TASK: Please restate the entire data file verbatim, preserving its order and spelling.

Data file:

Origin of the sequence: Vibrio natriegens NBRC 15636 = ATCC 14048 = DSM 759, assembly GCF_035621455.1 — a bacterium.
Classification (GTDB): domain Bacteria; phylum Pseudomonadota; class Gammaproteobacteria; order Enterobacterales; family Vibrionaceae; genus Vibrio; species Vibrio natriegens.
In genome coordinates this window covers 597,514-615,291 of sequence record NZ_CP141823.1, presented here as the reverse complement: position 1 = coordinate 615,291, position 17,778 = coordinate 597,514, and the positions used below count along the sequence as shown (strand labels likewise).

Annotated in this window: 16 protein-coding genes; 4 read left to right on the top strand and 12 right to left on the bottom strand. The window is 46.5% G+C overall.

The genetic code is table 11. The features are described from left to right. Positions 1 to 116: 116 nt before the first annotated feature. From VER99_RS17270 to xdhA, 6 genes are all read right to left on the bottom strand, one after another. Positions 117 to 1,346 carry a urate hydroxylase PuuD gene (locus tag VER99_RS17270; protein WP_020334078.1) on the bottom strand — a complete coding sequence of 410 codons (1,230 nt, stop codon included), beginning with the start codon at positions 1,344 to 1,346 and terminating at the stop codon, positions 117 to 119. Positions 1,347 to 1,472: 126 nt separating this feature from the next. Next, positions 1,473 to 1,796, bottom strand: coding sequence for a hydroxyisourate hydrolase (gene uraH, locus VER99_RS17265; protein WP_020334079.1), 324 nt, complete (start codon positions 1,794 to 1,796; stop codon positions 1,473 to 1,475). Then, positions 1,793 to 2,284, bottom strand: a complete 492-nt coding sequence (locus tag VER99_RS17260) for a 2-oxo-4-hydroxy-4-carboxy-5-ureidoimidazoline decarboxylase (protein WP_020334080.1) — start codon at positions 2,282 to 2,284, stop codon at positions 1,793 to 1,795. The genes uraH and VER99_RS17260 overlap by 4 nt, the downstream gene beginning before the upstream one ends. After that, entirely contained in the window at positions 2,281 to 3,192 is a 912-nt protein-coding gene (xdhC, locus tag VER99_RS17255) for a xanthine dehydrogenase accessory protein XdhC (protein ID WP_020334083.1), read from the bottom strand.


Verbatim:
Origin of the sequence: Vibrio natriegens NBRC 15636 = ATCC 14048 = DSM 759, assembly GCF_035621455.1 — a bacterium.
Classification (GTDB): domain Bacteria; phylum Pseudomonadota; class Gammaproteobacteria; order Enterobacterales; family Vibrionaceae; genus Vibrio; species Vibrio natriegens.
In genome coordinates this window covers 597,514-615,291 of sequence record NZ_CP141823.1, presented here as the reverse complement: position 1 = coordinate 615,291, position 17,778 = coordinate 597,514, and the positions used below count along the sequence as shown (strand labels likewise).

Annotated in this window: 16 protein-coding genes; 4 read left to right on the top strand and 12 right to left on the bottom strand. The window is 46.5% G+C overall.

The genetic code is table 11. The features are described from left to right. Positions 1 to 116: 116 nt before the first annotated feature. From VER99_RS17270 to xdhA, 6 genes are all read right to left on the bottom strand, one after another. Positions 117 to 1,346 carry a urate hydroxylase PuuD gene (locus tag VER99_RS17270; protein WP_020334078.1) on the bottom strand — a complete coding sequence of 410 codons (1,230 nt, stop codon included), beginning with the start codon at positions 1,344 to 1,346 and terminating at the stop codon, positions 117 to 119. Positions 1,347 to 1,472: 126 nt separating this feature from the next. Next, positions 1,473 to 1,796, bottom strand: coding sequence for a hydroxyisourate hydrolase (gene uraH, locus VER99_RS17265; protein WP_020334079.1), 324 nt, complete (start codon positions 1,794 to 1,796; stop codon positions 1,473 to 1,475). Then, positions 1,793 to 2,284, bottom strand: a complete 492-nt coding sequence (locus tag VER99_RS17260) for a 2-oxo-4-hydroxy-4-carboxy-5-ureidoimidazoline decarboxylase (protein WP_020334080.1) — start codon at positions 2,282 to 2,284, stop codon at positions 1,793 to 1,795. The genes uraH and VER99_RS17260 overlap by 4 nt, the downstream gene beginning before the upstream one ends. After that, entirely contained in the window at positions 2,281 to 3,192 is a 912-nt protein-coding gene (xdhC, locus tag VER99_RS17255) for a xanthine dehydrogenase accessory protein XdhC (protein ID WP_020334083.1), read from the bottom strand.